Who do you look up to in your industry and why?

Erica: Jessie Mueller, Laurie Metcalf, Leslie Kritzer, and Ilana Glazer. They are all extremely talented women who are not the typical ingenue type, but who command each role they do with a wonderfully focused energy. They are able to portray raw humans on stage. Leslie and Ilana have a fabulous weird sense of humor that just hits it out of the park for me.

Vincenzo: I have been blessed with a close group of friends all of whom are very successful, not just in their careers but their lives and I think their capacity to enjoy life is what makes them successful. 

Jillian: There are so many! I look up to people who are unapologetically themselves while still being good people. People who have tons of talent but still work hard. People who make you remember tiny parts of their performance weeks or years later because they were 1000% in it. People who aren’t afraid to fail. And the thing is, I’m surrounded by so many of these people! It’s crazy how many talented, good, hard working people you come across in NYC!

How are you finding joy amidst the quarantine?

Erica: I’m cooking more and not feeling so stressed out about doing so. I’m starting to adapt recipes and substitute things for what I have and that’s a great feeling.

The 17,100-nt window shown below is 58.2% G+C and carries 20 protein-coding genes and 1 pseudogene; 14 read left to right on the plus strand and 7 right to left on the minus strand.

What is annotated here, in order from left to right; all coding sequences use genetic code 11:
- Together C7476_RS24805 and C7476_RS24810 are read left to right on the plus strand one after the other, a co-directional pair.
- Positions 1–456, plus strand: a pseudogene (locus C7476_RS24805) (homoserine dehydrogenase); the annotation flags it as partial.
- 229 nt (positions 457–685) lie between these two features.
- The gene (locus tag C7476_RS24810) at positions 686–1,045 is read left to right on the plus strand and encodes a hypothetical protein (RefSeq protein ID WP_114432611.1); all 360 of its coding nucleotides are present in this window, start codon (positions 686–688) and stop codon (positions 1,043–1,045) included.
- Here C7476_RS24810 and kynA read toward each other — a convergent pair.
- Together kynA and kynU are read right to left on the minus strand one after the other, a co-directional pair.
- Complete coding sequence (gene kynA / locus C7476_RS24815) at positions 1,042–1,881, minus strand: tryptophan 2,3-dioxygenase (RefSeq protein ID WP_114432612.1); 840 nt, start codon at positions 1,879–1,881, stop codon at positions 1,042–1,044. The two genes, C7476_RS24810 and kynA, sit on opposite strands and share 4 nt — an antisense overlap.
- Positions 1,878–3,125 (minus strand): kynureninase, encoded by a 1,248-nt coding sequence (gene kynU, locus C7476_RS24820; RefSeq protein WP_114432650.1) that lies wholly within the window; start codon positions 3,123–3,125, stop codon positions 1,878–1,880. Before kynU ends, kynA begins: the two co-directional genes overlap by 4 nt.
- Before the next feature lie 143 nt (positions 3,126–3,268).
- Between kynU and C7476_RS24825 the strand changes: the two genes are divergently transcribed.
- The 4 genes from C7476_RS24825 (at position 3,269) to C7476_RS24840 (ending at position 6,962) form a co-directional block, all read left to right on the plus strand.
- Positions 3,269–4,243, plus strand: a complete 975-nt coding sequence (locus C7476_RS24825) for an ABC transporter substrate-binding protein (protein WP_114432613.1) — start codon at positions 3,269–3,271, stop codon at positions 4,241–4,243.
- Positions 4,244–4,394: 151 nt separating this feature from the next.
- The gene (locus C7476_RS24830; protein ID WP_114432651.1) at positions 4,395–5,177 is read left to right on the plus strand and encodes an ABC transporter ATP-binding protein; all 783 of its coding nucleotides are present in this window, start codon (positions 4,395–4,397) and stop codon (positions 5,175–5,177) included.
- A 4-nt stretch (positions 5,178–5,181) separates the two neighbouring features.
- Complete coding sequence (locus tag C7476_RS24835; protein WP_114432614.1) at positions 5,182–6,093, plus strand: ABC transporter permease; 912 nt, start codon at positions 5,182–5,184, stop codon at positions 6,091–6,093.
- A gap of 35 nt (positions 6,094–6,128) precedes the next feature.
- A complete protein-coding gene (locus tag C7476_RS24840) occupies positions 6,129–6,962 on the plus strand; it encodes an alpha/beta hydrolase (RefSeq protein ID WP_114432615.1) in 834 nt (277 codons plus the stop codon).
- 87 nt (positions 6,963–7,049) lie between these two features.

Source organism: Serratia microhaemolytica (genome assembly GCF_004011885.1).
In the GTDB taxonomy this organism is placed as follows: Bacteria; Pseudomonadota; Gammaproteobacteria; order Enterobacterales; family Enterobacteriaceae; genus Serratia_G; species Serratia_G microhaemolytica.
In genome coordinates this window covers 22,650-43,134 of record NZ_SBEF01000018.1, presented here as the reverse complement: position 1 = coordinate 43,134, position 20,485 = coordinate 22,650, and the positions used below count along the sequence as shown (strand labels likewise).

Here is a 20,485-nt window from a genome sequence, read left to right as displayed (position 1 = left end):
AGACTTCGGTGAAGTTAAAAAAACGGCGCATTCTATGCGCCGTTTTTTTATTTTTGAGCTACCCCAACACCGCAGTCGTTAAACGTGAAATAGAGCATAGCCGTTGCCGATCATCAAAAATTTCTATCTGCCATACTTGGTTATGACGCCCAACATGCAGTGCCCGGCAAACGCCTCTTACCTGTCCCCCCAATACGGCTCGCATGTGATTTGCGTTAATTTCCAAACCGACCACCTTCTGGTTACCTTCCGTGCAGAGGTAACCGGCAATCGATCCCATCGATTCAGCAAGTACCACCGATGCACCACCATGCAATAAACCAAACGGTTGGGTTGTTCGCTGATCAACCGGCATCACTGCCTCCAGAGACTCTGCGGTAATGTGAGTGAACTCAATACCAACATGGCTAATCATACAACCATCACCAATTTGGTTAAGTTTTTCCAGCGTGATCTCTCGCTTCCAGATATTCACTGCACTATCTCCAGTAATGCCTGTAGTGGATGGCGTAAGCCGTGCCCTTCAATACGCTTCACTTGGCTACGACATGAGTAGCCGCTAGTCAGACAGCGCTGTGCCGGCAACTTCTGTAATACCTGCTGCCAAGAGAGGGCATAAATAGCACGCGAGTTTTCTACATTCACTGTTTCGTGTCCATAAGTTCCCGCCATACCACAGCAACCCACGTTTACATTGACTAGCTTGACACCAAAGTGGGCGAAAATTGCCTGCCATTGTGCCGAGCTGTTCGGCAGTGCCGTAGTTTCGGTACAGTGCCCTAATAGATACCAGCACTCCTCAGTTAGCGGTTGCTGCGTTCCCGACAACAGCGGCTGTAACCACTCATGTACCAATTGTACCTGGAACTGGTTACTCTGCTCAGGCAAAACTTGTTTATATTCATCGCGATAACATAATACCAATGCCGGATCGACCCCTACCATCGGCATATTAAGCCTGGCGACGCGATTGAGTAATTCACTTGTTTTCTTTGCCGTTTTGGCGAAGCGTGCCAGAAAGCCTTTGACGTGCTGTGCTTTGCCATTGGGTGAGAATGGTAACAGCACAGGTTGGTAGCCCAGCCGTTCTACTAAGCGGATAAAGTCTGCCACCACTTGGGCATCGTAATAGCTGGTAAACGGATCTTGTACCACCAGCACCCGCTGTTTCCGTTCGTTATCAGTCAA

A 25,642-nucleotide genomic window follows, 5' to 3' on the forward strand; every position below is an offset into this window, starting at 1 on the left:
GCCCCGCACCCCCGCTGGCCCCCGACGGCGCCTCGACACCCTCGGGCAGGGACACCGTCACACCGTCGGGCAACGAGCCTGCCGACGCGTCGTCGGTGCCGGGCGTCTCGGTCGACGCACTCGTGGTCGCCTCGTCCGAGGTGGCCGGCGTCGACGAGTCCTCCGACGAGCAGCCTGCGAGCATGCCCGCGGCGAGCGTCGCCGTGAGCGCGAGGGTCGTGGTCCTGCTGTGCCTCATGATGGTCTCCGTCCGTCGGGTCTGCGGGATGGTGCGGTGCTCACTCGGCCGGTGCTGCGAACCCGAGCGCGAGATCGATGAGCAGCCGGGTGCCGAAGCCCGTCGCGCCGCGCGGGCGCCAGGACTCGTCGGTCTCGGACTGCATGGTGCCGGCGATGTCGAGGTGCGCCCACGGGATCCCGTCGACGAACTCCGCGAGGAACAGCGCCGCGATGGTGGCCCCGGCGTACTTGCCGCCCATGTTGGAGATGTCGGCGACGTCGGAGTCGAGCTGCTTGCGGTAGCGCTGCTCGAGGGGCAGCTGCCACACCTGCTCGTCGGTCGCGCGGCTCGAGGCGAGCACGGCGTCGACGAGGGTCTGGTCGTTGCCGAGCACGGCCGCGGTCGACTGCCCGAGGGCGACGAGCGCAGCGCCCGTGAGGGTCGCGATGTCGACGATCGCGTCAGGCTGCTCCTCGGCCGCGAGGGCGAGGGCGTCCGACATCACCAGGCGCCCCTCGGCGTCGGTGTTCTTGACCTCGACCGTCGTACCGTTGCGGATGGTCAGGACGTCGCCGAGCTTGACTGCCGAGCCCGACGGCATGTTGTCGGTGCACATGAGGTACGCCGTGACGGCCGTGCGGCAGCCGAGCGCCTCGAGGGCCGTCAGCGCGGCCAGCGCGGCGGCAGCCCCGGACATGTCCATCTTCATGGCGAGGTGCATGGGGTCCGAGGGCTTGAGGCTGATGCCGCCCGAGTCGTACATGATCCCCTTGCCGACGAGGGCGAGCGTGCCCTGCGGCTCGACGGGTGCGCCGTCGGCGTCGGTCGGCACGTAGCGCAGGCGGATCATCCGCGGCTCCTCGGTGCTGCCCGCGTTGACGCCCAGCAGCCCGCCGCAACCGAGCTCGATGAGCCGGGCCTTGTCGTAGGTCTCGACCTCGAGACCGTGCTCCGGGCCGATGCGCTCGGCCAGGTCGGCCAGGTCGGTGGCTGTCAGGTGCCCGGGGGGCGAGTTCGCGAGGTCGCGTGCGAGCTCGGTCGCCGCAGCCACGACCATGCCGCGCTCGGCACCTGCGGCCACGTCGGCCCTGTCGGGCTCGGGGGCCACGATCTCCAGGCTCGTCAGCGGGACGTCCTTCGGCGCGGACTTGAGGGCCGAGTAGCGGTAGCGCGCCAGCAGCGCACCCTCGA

Vincenzo: Family, staying connected and sharing a space with my lovely girlfriend.

Jillian: I’ve been finding joy through baking, crosswords, game nights with friends and family, virtual performances with my comedy show, writing, exercising, playing/writing/listening to music, podcasts, making art – whatever that means depending on the day, and of course, Netflix!

If you could offer one piece of advice to incoming Mentors, what would it be?

Erica: Meet your match where they are. If they only want to talk about apartments – do it and talk about everything. If they seem to be curious about how to navigate networking in the city, go deep into that world.  

Jillian: Be yourself!

Vincenzo: Give them everything you’ve got. You may not have a chance to go back in time and give yourself advice but you sure can steer a young artist in the right direction. Look to their future and not your past. You’ll learn more than you expect.

If you could offer one piece of advice to new creatives to the city, what would it be?

Erica: Say yes to everything at first so you can gain experience being in different neighborhoods, meeting different people, seeing different art, etc. Nothing will be gained from starving yourself of opportunities right off the bat.  

Vincenzo: Be bold and take risks, within reason. Most importantly know yourself and be happy. Life is about living, it’s not about a career. You can have both. 

Jillian: Keep that creative part of you alive however you can, big or small. NYC can be tough, but art is the reason we’re here. We’re all on our own journey, but art gives us a sense of community, so don’t be afraid to ask questions! We were all starting out once, and some of us start over many times in our lives. We create new lives, reinvent our old ones, and maybe that’s an art form in itself.

Stay tuned for next month’s blog with our Mentorship Committee Co-Chairs!